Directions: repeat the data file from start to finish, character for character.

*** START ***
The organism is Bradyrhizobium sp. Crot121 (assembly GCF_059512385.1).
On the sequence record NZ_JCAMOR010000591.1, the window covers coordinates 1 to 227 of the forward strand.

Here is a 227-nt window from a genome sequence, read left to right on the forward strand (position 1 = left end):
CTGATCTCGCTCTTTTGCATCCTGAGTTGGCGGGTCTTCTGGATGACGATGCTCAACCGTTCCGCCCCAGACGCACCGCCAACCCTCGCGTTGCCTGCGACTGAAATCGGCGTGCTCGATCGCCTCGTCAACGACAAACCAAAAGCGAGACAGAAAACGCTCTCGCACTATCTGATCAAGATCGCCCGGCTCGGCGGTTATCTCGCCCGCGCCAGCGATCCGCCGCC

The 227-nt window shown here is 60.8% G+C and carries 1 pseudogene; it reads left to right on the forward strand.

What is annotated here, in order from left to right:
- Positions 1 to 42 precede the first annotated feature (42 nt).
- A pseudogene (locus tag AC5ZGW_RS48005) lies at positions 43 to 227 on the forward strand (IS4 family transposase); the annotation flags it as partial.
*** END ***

The organism is Bradyrhizobium sp. Crot121 (assembly GCF_059512385.1).
On the sequence record NZ_JCAMOR010000591.1, the window covers coordinates 1 to 227 of the forward strand.

Here is a 227-nt window from a genome sequence, read left to right on the forward strand (position 1 = left end):
CTGATCTCGCTCTTTTGCATCCTGAGTTGGCGGGTCTTCTGGATGACGATGCTCAACCGTTCCGCCCCAGACGCACCGCCAACCCTCGCGTTGCCTGCGACTGAAATCGGCGTGCTCGATCGCCTCGTCAACGACAAACCAAAAGCGAGACAGAAAACGCTCTCGCACTATCTGATCAAGATCGCCCGGCTCGGCGGTTATCTCGCCCGCGCCAGCGATCCGCCGCC

The 227-nt window shown here is 60.8% G+C and carries 1 pseudogene; it reads left to right on the forward strand.

What is annotated here, in order from left to right:
- Positions 1 to 42 precede the first annotated feature (42 nt).
- A pseudogene (locus tag AC5ZGW_RS48005) lies at positions 43 to 227 on the forward strand (IS4 family transposase); the annotation flags it as partial.